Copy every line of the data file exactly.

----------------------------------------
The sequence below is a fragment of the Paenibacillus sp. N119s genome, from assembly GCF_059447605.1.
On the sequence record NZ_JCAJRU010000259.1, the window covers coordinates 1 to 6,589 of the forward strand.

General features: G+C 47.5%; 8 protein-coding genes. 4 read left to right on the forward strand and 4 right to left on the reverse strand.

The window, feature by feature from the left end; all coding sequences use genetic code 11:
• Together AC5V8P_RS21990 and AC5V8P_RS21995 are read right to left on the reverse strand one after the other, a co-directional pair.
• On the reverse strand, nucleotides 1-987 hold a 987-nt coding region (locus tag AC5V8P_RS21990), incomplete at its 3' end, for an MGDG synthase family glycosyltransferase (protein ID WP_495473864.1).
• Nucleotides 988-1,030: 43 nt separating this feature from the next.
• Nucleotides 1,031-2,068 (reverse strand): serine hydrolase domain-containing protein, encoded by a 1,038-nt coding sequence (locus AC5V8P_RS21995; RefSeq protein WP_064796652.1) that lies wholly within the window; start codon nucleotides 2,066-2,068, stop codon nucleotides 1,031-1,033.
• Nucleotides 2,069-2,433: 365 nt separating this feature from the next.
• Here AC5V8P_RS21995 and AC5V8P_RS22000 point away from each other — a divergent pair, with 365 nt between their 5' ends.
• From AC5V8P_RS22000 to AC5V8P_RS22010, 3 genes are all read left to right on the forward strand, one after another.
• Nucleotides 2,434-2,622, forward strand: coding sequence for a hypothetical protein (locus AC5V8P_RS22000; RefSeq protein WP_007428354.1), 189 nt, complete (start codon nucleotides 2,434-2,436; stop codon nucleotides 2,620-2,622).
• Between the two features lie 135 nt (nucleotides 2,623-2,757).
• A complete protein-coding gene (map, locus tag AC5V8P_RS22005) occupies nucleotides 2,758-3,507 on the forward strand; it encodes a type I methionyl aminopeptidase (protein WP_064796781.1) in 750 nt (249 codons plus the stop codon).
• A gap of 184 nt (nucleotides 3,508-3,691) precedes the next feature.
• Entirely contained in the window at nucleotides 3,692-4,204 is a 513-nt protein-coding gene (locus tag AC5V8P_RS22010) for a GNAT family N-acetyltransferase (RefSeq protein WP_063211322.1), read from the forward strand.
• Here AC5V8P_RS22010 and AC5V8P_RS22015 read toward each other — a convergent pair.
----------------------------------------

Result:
The sequence below is a fragment of the Paenibacillus sp. N119s genome, from assembly GCF_059447605.1.
On the sequence record NZ_JCAJRU010000259.1, the window covers coordinates 1 to 6,589 of the forward strand.

General features: G+C 47.5%; 8 protein-coding genes. 4 read left to right on the forward strand and 4 right to left on the reverse strand.

The window, feature by feature from the left end; all coding sequences use genetic code 11:
• Together AC5V8P_RS21990 and AC5V8P_RS21995 are read right to left on the reverse strand one after the other, a co-directional pair.
• On the reverse strand, nucleotides 1-987 hold a 987-nt coding region (locus tag AC5V8P_RS21990), incomplete at its 3' end, for an MGDG synthase family glycosyltransferase (protein ID WP_495473864.1).
• Nucleotides 988-1,030: 43 nt separating this feature from the next.
• Nucleotides 1,031-2,068 (reverse strand): serine hydrolase domain-containing protein, encoded by a 1,038-nt coding sequence (locus AC5V8P_RS21995; RefSeq protein WP_064796652.1) that lies wholly within the window; start codon nucleotides 2,066-2,068, stop codon nucleotides 1,031-1,033.
• Nucleotides 2,069-2,433: 365 nt separating this feature from the next.
• Here AC5V8P_RS21995 and AC5V8P_RS22000 point away from each other — a divergent pair, with 365 nt between their 5' ends.
• From AC5V8P_RS22000 to AC5V8P_RS22010, 3 genes are all read left to right on the forward strand, one after another.
• Nucleotides 2,434-2,622, forward strand: coding sequence for a hypothetical protein (locus AC5V8P_RS22000; RefSeq protein WP_007428354.1), 189 nt, complete (start codon nucleotides 2,434-2,436; stop codon nucleotides 2,620-2,622).
• Between the two features lie 135 nt (nucleotides 2,623-2,757).
• A complete protein-coding gene (map, locus tag AC5V8P_RS22005) occupies nucleotides 2,758-3,507 on the forward strand; it encodes a type I methionyl aminopeptidase (protein WP_064796781.1) in 750 nt (249 codons plus the stop codon).
• A gap of 184 nt (nucleotides 3,508-3,691) precedes the next feature.
• Entirely contained in the window at nucleotides 3,692-4,204 is a 513-nt protein-coding gene (locus tag AC5V8P_RS22010) for a GNAT family N-acetyltransferase (RefSeq protein WP_063211322.1), read from the forward strand.
• Here AC5V8P_RS22010 and AC5V8P_RS22015 read toward each other — a convergent pair.